Have once done experiments to determine the max Vo that can be obtained from a rifled barrel. Using custom made plastic projectiles, used for their light weight, with .223 cartridges fired from an AR 15 rifle, cartridges loaded to the brim to obtain max. propelling force, a max. Vo of about 1.500 m/s was achieved. This was found to be a limit, that could not be exceeded with these means. Vo's of WW2 aircraft machine guns are all below 900 m/s.

Regards,

Rob

Last edited by Rob Philips; 8th September 2008 at 13:18.
Reply With Quote
  #9  
Old 8th September 2008, 14:04
Juha's Avatar
Juha Juha is offline
Alter Hase
 
Join Date: Dec 2004
Location: Finland
Posts: 1,383
Juha is on a distinguished road
Re: About WW2 fighter aircraft firing power

Rob, there are books which explains the effects of different HE, API etc rounds and those effects are very significant, that’s why ball rounds were not very common late war years even if they many times had better kinetic energy than HE rounds.

On hitting, you leave away very important factor, gravity drop. Higher muzzle velocity means flatter flight path and made hitting easier.

And some WWII aircraft guns had muzzle velocities as low as appr 520m/s.

Juha
Reply With Quote
  #10  
Old 8th September 2008, 14:13
Harri Pihl Harri Pihl is offline
Senior Member
 
Join Date: Aug 2006
Location: Finland
Posts: 110
Harri Pihl is on a distinguished road
Re: About WW2 fighter aircraft firing power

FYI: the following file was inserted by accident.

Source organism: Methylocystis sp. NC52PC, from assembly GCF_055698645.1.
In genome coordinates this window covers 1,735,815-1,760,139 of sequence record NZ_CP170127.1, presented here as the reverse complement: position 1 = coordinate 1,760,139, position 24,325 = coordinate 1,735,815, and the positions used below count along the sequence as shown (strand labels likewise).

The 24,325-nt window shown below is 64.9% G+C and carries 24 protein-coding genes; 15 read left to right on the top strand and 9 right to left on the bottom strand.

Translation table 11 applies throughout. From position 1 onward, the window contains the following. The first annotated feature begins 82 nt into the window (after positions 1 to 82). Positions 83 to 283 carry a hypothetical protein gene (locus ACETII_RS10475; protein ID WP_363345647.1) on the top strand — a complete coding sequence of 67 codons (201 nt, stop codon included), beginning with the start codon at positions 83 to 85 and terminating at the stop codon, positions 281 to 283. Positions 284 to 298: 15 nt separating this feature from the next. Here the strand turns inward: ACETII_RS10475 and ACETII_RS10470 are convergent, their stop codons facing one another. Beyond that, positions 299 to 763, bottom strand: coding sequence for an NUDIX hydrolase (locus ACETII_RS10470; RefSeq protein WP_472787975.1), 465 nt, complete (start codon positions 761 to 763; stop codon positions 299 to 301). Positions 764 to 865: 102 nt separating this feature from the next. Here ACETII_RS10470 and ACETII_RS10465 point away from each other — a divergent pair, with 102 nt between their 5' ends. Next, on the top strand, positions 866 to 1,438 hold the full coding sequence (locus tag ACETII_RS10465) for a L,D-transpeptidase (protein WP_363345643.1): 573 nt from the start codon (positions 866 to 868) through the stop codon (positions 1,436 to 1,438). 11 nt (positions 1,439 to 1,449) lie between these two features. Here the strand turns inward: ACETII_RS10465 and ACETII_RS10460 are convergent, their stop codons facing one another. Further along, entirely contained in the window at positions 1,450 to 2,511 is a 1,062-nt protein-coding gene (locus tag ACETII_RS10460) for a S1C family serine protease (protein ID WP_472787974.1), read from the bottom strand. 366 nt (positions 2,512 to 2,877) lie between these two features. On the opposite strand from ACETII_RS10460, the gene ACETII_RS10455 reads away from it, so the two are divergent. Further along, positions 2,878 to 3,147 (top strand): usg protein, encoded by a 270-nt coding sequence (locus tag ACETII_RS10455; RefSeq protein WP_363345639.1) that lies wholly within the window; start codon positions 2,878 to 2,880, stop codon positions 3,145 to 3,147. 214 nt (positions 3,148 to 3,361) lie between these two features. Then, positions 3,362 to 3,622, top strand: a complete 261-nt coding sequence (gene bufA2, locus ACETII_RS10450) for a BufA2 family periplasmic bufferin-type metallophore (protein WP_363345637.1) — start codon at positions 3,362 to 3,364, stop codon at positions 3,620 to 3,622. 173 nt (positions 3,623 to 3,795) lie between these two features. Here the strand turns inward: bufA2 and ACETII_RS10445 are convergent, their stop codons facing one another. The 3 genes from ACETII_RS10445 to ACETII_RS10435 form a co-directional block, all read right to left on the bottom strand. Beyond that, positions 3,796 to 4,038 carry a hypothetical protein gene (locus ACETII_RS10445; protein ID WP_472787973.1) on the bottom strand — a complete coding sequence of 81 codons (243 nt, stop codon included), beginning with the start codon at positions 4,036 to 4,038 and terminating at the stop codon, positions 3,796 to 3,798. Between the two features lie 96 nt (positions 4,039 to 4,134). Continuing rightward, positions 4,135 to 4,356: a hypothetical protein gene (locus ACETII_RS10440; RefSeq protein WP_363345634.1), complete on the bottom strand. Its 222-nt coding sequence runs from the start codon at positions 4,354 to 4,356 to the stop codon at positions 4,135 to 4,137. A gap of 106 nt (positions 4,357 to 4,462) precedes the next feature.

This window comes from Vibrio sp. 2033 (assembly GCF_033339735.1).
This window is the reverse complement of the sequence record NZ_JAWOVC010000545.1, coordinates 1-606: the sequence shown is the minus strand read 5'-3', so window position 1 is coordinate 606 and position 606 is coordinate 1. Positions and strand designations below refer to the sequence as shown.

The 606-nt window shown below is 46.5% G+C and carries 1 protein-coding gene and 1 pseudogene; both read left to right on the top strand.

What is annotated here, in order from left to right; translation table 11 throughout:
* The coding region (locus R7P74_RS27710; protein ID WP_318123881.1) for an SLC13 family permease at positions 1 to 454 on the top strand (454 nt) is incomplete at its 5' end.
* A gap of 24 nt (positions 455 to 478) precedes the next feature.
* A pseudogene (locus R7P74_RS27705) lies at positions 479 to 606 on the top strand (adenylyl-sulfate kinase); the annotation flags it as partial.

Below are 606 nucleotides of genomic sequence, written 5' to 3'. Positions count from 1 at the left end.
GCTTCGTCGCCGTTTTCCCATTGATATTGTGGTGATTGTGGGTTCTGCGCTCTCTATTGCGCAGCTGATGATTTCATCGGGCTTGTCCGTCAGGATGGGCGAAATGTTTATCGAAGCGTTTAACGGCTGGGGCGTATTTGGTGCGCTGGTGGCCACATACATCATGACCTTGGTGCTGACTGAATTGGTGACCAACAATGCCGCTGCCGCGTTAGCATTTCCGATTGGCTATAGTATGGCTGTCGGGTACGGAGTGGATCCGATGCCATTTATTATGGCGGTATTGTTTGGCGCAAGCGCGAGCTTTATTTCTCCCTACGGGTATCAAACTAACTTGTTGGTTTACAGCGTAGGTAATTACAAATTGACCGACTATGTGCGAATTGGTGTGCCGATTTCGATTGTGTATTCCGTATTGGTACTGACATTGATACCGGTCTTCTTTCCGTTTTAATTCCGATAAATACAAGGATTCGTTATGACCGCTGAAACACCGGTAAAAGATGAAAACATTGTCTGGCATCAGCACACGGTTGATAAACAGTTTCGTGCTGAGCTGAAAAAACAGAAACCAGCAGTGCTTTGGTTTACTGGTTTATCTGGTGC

Rob,
Check your PM.
Reply With Quote
Reply

Thread Tools
Display Modes

Posting Rules
You may not post new threads
You may not post replies
You may not post attachments
You may not edit your posts

BB code is On
Smilies are On
[IMG] code is On
HTML code is Off
Forum Jump

Similar Threads
Thread Thread Starter Forum Replies Last Post
Friendly fire WWII Brian Allied and Soviet Air Forces 786 6th October 2018 13:04
Book on French AF 1939-40? The_Catman Allied and Soviet Air Forces 68 10th August 2008 16:58
Airpower summary Pilot Post-WW2 Military and Naval Aviation 0 23rd February 2007 16:11
Aircraft performance curves Christer Bergström Luftwaffe and Axis Air Forces 17 19th November 2005 22:49
Fighter pilots' guts Hawk-Eye Allied and Soviet Air Forces 44 8th April 2005 15:25


All times are GMT +2. The time now is 07:52.


Powered by vBulletin® Version 3.7.2
Copyright ©2000 - 2018, Jelsoft Enterprises Ltd.
Copyright ©2004 - 2018, 12oclockhigh.net